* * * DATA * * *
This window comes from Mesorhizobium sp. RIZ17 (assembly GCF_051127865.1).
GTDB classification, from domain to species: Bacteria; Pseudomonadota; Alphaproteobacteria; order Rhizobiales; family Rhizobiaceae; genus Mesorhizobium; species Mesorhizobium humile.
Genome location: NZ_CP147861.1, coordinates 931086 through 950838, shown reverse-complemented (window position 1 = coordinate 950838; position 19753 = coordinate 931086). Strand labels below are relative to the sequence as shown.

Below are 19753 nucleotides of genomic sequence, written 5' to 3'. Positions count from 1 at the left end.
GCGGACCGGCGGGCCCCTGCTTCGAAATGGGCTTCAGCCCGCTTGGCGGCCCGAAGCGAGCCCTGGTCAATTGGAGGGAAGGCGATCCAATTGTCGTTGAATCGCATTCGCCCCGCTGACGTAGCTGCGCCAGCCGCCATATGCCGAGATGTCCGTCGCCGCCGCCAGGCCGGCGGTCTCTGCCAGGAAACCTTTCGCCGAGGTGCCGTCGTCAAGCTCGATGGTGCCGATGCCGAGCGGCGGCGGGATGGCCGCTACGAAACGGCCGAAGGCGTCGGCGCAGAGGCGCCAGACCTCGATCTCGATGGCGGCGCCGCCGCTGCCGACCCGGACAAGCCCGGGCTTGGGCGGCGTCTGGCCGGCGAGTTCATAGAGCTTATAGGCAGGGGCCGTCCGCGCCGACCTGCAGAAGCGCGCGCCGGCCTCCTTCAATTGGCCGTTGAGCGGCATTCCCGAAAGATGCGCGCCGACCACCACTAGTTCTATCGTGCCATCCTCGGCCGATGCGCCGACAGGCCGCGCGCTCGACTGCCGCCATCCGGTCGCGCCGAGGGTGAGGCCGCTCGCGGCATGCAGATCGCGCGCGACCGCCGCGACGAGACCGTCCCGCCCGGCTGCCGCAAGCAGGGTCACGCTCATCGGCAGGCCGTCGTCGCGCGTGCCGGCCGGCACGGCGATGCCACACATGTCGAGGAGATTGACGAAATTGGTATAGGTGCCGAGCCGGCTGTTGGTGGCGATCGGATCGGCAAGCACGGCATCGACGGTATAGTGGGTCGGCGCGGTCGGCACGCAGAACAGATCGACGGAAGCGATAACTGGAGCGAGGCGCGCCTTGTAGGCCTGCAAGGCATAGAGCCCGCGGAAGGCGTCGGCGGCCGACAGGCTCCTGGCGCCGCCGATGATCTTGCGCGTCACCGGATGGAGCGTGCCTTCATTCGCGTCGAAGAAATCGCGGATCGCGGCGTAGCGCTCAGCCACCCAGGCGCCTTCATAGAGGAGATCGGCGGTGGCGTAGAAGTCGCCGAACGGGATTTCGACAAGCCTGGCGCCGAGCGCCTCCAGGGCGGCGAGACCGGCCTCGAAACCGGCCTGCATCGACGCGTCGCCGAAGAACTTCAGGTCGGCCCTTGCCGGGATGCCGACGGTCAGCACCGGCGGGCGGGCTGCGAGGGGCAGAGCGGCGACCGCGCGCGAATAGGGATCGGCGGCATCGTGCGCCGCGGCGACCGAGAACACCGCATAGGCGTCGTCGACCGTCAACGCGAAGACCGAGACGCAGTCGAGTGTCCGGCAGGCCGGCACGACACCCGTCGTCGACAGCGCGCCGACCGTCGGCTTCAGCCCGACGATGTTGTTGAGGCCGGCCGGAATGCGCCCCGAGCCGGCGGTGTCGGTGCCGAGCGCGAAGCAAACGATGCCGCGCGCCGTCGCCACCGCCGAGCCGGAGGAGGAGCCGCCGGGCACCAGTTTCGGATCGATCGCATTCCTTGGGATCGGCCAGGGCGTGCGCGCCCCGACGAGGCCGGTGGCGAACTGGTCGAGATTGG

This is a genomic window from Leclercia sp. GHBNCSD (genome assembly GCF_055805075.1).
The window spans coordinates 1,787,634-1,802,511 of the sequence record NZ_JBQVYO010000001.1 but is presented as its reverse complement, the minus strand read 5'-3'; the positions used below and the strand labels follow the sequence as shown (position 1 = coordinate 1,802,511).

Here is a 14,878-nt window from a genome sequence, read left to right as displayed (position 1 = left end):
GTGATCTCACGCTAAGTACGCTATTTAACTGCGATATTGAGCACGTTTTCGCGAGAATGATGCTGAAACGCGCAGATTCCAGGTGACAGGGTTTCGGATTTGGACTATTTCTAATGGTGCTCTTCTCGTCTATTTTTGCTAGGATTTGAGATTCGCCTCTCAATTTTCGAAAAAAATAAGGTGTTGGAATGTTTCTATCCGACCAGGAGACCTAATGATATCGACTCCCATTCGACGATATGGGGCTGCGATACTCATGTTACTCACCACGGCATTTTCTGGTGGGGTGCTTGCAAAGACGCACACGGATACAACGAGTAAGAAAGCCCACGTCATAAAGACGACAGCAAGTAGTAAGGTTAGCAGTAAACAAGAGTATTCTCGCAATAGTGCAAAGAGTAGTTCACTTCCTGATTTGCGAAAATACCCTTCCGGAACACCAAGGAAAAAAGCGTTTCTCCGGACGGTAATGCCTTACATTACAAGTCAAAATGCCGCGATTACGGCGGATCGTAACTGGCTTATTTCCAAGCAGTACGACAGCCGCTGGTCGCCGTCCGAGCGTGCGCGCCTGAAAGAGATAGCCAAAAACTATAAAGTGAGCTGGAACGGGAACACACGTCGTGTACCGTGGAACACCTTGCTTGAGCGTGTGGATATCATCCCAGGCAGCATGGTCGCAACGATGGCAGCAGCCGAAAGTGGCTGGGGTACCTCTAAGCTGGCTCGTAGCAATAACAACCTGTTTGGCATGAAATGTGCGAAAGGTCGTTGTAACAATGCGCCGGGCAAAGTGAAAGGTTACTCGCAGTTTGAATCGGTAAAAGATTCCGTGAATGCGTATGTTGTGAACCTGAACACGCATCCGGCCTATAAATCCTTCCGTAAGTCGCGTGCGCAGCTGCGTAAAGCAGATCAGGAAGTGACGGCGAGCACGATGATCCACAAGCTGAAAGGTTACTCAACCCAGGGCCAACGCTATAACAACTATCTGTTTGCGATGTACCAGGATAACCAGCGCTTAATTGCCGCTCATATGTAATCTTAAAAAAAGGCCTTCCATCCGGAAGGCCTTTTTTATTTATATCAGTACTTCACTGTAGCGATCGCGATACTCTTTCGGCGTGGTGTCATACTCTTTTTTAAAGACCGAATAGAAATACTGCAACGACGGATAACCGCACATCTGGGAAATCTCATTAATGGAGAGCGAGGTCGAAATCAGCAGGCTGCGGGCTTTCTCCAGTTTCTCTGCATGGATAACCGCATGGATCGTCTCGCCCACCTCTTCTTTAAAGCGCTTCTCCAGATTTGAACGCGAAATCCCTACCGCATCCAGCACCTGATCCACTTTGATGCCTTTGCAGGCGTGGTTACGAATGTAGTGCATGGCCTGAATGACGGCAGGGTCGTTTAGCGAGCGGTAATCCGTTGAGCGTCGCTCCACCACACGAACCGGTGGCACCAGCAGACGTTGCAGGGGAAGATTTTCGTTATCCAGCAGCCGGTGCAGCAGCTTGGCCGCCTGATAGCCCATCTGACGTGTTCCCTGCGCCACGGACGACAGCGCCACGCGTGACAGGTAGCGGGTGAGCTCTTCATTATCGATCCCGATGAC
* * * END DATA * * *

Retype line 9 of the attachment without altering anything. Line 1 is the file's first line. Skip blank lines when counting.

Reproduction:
GTGATCTCACGCTAAGTACGCTATTTAACTGCGATATTGAGCACGTTTTCGCGAGAATGATGCTGAAACGCGCAGATTCCAGGTGACAGGGTTTCGGATTTGGACTATTTCTAATGGTGCTCTTCTCGTCTATTTTTGCTAGGATTTGAGATTCGCCTCTCAATTTTCGAAAAAAATAAGGTGTTGGAATGTTTCTATCCGACCAGGAGACCTAATGATATCGACTCCCATTCGACGATATGGGGCTGCGATACTCATGTTACTCACCACGGCATTTTCTGGTGGGGTGCTTGCAAAGACGCACACGGATACAACGAGTAAGAAAGCCCACGTCATAAAGACGACAGCAAGTAGTAAGGTTAGCAGTAAACAAGAGTATTCTCGCAATAGTGCAAAGAGTAGTTCACTTCCTGATTTGCGAAAATACCCTTCCGGAACACCAAGGAAAAAAGCGTTTCTCCGGACGGTAATGCCTTACATTACAAGTCAAAATGCCGCGATTACGGCGGATCGTAACTGGCTTATTTCCAAGCAGTACGACAGCCGCTGGTCGCCGTCCGAGCGTGCGCGCCTGAAAGAGATAGCCAAAAACTATAAAGTGAGCTGGAACGGGAACACACGTCGTGTACCGTGGAACACCTTGCTTGAGCGTGTGGATATCATCCCAGGCAGCATGGTCGCAACGATGGCAGCAGCCGAAAGTGGCTGGGGTACCTCTAAGCTGGCTCGTAGCAATAACAACCTGTTTGGCATGAAATGTGCGAAAGGTCGTTGTAACAATGCGCCGGGCAAAGTGAAAGGTTACTCGCAGTTTGAATCGGTAAAAGATTCCGTGAATGCGTATGTTGTGAACCTGAACACGCATCCGGCCTATAAATCCTTCCGTAAGTCGCGTGCGCAGCTGCGTAAAGCAGATCAGGAAGTGACGGCGAGCACGATGATCCACAAGCTGAAAGGTTACTCAACCCAGGGCCAACGCTATAACAACTATCTGTTTGCGATGTACCAGGATAACCAGCGCTTAATTGCCGCTCATATGTAATCTTAAAAAAAGGCCTTCCATCCGGAAGGCCTTTTTTATTTATATCAGTACTTCACTGTAGCGATCGCGATACTCTTTCGGCGTGGTGTCATACTCTTTTTTAAAGACCGAATAGAAATACTGCAACGACGGATAACCGCACATCTGGGAAATCTCATTAATGGAGAGCGAGGTCGAAATCAGCAGGCTGCGGGCTTTCTCCAGTTTCTCTGCATGGATAACCGCATGGATCGTCTCGCCCACCTCTTCTTTAAAGCGCTTCTCCAGATTTGAACGCGAAATCCCTACCGCATCCAGCACCTGATCCACTTTGATGCCTTTGCAGGCGTGGTTACGAATGTAGTGCATGGCCTGAATGACGGCAGGGTCGTTTAGCGAGCGGTAATCCGTTGAGCGTCGCTCCACCACACGAACCGGTGGCACCAGCAGACGTTGCAGGGGAAGATTTTCGTTATCCAGCAGCCGGTGCAGCAGCTTGGCCGCCTGATAGCCCATCTGACGTGTTCCCTGCGCCACGGACGACAGCGCCACGCGTGACAGGTAGCGGGTGAGCTCTTCATTATCGATCCCGATGAC